Heart MRI Scan
Henry Ford offers the most advanced heart MRI scan techniques available to test your heart and its function.
Cardiovascular conditions are complex, and an accurate diagnosis is key. One important tool that may help to diagnose certain conditions is a heart MRI scan. If you have been referred for this scan, you likely have many questions.
The Henry Ford difference
- Expertise: Our specialists have expert knowledge and skills in all facets of heart MRI testing.
- Comprehensive testing: We offer the complete gamut of heart MRI testing options.
- Latest technology: We offer the latest heart MRI procedures available.
- Open MRI: This option is available for people who are claustrophobic and cannot tolerate staying inside the closed tube of a traditional MRI machine. Available at Henry Ford Medical Center – Fairlane.
- Range of treatments: An accurate diagnosis is only the first step. We also offer the full spectrum of advanced treatment options for all heart and vascular conditions, including rare diseases.
What is a heart MRI?
- A heart magnetic resonance imaging (MRI) scan is a noninvasive test that uses a powerful magnetic field and radio waves along with a computer to create several detailed images of your heart muscle, chambers, valves and adjacent blood vessels.
- It combines both cross-sectional 2-D images and 3-D images to provide an accurate picture of your heart.
- It can also measure blood flow in the heart and its major blood vessels, to determine how well the heart is functioning.
- Before the procedure, you will be given an IV injection of a contrast dye to help produce clearer images.
- Given that it doesn’t use ionizing radiation, it may be ordered in place of a heart CT for select cases.
Why do I need one?
A heart MRI provides unique advantages when measuring heart function and diagnosing disease processes in the heart. Your cardiology team may order this test for several reasons:
- After a heart attack: A heart MRI is a very powerful test used to evaluate if the heart is weak due to damage to the heart muscle, including scarring.
- Heart inflammation: It is also the test of choice for identifying myocarditis (inflammation of the heart muscle).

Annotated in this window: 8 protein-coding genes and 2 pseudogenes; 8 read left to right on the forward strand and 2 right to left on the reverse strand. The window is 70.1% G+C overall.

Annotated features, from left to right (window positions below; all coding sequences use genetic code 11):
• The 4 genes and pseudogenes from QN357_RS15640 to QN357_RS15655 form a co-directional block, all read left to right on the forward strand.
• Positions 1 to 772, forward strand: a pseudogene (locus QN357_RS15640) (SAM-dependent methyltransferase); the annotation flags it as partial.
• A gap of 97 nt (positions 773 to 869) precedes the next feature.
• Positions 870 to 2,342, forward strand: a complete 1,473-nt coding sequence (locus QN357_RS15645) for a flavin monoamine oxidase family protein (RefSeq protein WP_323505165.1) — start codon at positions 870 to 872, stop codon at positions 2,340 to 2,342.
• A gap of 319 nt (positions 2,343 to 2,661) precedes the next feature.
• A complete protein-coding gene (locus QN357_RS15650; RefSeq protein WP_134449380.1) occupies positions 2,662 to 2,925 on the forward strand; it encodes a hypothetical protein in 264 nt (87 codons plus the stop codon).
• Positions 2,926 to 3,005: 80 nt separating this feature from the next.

- Chest pain: This can result from several conditions, such as angina (caused by reduced blood flow to the heart) or pericarditis (caused by inflammation of the pericardium, the outer lining of the heart muscle).
- Abnormal heart size: An enlarged heart may be caused by a number of related conditions, including heart valve issues, coronary artery disease, high blood pressure (hypertension) or other cardiovascular conditions.
- Congenital heart disease: Congenital heart disease means that you were born with one or more defects in the structure of your heart or related blood vessels. This can change blood flow through the heart and lead to complications, some of which may be life-threatening.
- Heart valve issues: The heart has several valves that control the flow of blood between the chambers of your heart. When one of these valves becomes diseased, either through a birth defect or over the course of a lifetime, it can cause serious health issues.
- Aortic aneurysm: The aorta is the largest artery in the body, and it runs from the heart down to the abdomen, supplying blood to the body. When the wall of this blood vessel bulges (an aneurysm) and ruptures, it can cause potentially fatal internal bleeding.
- Coronary artery disease (CAD): A medication can be used to increase blood flow to the heart, and a stress test can be performed with MRI to detect blockages in the heart.
Is there anything that would prevent me from having a heart MRI scan?
An MRI uses a powerful magnetic field, so you’ll need to remove all metal from your body, such as earrings, necklaces and watches before the procedure.
In addition, if you have any type of metal implants in your body, you should review this with your cardiology team before scheduling your exam. It could mean that you are not eligible to have the scan if the implant is not MRI compatible.
In the past, anyone with a pacemaker or implantable cardioverter defibrillator (ICD) could not get an MRI. However, at Henry Ford Hospital in Detroit, we offer advanced technology that makes this possible.
Other devices that may prevent you from having the test include:
- Stents or artificial heart valves
- Cochlear (inner ear) implants
- Intrauterine devices (IUDs)
- Pins, plates, screws or staples
- Brain aneurysm clips
- Dental implants
- Neurostimulator for pain management
- Implanted pumps
- Prosthetic implants, including joint replacements
In addition, your physician may recommend an alternative imaging test if you:
- Have had open heart surgery recently
- Have advanced kidney failure
- Are pregnant (especially in the first trimester)
- Have tattoos or permanent makeup (some people have reported discomfort during an MRI, given that certain tattoo pigments contain metal)